Based on a true story this drama about industrial pollution and environmental damage caused by giant chemical companies. Minamata explores their greed, corruption and refusal to accept responsibility or take action. This puts the film in the same wheelhouse as films like Erin Brokovich and Dark Waters, although it is nowhere near as provocative or compelling.
Minamata is a small waterfront town in Japan. For fifteen years, since the late 50s, the Chisso chemical corporation had been pouring massive amounts of mercury into the local waterways. The local community relied on fish and fishing for much of their livelihood and lifestyle, but the waters and food were being poisoned. People were suffering convulsions and crippling deformities. The company knew what was happening, but apart from setting up a hospital to tend to the sick, had done nothing about the problem. This was one of the worst industrial pollution incidents in Japan’s history.
The whole horrible scenario came to light after American photographer W Eugene Smith (played here by Johnny Depp) had photographed the area and highlighted some of these issues. A former war photographer Smith had been “the greatest photographer that LIFE magazine ever had”, in his own words, and had photographed many of the world’s hot spots. But his career was nearing its end. Haunted by his vivid memories of the horrors of war he was addicted to pills and alcohol and had burned too many bridges with LIFE’s editor Robert Hayes (Bill Nighy). In his own words he always found a way to “disappoint people.”
While preparing an exhibition of his work for a New York gallery, Smith was approached by Aileen Mioko (Minami, from Battle Royale), a Japanese translator who pricked his conscience about what was happening in her hometown and invited Smith to take a look. Smith convinced Hayes that this was a story worth pursuing. However, when he arrived in Japan he found that he was an outsider and found it hard to break down the barriers and earn the people’s trust. Many of the locals didn’t want to be photographed, and other feared reprisals from the powerful Chisso corporation. But, with the support of Aileen and her family and a few like-minded activists within the community, Smith slowly earned their trust. He even befriended a deformed crippled teenage boy who had an interest in photography.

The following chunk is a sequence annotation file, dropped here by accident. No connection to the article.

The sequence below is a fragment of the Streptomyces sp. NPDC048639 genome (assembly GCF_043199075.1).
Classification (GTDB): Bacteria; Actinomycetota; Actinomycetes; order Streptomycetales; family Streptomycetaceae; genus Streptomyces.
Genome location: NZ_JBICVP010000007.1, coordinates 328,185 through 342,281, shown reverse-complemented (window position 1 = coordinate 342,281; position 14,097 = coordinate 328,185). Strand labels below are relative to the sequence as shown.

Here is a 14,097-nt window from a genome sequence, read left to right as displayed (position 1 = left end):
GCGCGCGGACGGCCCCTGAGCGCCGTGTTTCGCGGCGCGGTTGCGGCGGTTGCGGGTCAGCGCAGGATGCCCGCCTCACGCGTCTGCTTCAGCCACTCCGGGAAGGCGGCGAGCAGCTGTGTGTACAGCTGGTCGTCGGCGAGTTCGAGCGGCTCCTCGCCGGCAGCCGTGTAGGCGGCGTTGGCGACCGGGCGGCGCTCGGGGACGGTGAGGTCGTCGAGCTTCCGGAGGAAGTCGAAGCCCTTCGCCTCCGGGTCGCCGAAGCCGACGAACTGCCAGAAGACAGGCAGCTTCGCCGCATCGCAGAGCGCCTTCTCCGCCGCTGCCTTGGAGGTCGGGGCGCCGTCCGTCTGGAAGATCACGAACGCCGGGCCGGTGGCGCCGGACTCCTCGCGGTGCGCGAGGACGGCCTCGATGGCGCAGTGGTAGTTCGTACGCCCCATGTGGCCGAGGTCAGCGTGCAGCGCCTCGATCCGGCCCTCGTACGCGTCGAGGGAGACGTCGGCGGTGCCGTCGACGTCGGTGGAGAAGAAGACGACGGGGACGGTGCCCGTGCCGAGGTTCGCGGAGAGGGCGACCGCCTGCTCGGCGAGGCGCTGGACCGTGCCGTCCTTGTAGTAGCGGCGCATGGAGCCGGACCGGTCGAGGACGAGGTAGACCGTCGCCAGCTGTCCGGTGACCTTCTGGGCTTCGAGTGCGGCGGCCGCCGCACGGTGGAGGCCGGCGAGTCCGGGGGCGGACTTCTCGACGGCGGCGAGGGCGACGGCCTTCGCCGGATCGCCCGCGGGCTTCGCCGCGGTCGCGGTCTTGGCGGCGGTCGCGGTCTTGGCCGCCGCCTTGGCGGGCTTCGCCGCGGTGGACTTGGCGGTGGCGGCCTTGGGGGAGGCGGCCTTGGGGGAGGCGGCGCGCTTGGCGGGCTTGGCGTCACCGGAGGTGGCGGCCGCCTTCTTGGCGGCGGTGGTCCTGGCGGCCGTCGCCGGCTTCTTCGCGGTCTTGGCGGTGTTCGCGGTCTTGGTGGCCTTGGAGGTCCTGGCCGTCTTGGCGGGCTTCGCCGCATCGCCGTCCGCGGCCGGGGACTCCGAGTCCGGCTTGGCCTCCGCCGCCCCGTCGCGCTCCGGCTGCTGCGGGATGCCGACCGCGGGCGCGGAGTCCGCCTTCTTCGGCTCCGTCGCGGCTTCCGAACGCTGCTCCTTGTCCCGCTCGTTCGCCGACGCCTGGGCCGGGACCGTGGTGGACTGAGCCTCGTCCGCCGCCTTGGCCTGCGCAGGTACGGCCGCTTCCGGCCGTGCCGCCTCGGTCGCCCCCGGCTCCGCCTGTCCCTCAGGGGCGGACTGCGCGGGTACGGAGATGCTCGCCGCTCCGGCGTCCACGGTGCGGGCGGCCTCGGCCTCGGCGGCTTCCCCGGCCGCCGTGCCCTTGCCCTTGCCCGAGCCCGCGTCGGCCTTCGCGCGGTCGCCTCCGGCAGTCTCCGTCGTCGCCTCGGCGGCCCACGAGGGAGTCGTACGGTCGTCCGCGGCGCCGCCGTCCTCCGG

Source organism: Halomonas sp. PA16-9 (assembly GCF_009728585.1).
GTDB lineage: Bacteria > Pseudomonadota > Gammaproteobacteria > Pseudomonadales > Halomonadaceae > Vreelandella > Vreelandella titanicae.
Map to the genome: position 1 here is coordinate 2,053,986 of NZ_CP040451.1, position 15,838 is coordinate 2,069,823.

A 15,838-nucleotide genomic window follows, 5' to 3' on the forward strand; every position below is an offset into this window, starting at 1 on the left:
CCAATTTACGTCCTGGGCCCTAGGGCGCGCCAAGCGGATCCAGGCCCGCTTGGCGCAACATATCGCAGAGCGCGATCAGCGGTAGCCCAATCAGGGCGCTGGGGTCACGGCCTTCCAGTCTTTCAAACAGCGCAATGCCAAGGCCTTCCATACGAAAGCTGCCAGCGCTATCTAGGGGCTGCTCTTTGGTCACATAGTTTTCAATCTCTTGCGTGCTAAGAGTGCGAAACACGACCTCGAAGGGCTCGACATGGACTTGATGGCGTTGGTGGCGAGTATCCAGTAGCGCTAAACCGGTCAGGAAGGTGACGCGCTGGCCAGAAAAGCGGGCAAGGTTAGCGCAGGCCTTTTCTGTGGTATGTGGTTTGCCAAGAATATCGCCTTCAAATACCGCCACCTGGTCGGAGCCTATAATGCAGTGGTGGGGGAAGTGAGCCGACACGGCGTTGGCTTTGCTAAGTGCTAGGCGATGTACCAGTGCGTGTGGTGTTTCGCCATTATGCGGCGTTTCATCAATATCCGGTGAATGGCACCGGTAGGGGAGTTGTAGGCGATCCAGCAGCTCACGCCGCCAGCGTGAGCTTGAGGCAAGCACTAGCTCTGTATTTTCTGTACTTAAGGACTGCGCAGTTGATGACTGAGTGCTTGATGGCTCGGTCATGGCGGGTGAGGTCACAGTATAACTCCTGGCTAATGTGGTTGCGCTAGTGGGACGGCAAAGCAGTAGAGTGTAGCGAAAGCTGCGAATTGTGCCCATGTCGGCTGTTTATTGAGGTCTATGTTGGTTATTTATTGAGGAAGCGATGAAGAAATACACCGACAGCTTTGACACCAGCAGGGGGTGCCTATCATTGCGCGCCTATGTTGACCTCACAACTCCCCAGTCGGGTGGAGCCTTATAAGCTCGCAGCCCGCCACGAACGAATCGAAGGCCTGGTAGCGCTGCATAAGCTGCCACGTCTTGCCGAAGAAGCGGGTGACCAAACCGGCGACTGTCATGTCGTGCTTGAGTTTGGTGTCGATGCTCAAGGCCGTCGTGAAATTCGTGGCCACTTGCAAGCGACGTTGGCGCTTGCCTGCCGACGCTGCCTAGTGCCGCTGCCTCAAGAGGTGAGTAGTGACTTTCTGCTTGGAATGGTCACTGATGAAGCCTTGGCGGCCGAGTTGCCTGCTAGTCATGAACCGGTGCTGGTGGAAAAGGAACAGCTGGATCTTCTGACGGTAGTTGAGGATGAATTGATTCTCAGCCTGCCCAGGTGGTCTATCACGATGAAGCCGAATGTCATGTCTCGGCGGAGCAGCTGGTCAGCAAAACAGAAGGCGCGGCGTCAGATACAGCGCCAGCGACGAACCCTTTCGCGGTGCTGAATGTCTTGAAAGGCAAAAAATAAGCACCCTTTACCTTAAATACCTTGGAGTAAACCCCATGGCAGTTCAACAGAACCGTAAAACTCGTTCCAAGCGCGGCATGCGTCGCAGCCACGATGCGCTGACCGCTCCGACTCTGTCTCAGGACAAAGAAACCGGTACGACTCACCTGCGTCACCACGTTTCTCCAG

The Chisso company however tried to dissuade Smith, by offering him a bribe and, when that failed, they burned down his makeshift photography studio. He was even badly beaten during a riot during the annual Chisso stockholders’ meeting.
Fittingly, Minamata is dedicated to those “victims of industrial pollution around the world.” Over the end credits we get to see many of the actual photographs taken by Smith, which effectively illustrate the horrific consequences of Chisso’s actions. These include the famous and intimate image of “Tomoko Uemura in her Bath”, which has been named one of the most important journalistic photographs of the century because of how much it conveys of the pain and damage caused by Chisso’s reckless actions.
The film is based on the 1975 book written by Smith and Mioko. Minamata was something of a passion project for Depp, who is attached to the film as one of the producers. He has eschewed his usual boyish looks to play Smith, using grey hair and beards and spots on his skin to play the older Smith, and he also gives him a weary and haunted look that suits the cynical character. Nighy brings his usual phlegmatic quality to his small role as Hayes. Veteran Japanese actor Jun Kunimura (the recent Midway) is solid as Junichi Nojima, the cold and stoic but corrupt and powerful chair of the Chisso corporation.
This is the sophomore feature for director Andrew Levitas (the financial drama Arbitrage), who has established a formidable reputation across many disciplines including sculpture, photography and film. Minamata was largely shot on location in Japan and has something of the look and feel of classic Japanese cinema about it. Oscar winning cinematographer Benoit Delhomme has captured some striking imagery here.
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Greg King has had a life long love of films. He has been reviewing popular films for over 15 years. Since 1994, he has been the film reviewer for BEAT magazine. His reviews have also appeared in the Herald Sun newspaper, S-Press, Stage Whispers, and a number of other magazines, newspapers and web sites. Greg contributes to The Blurb on film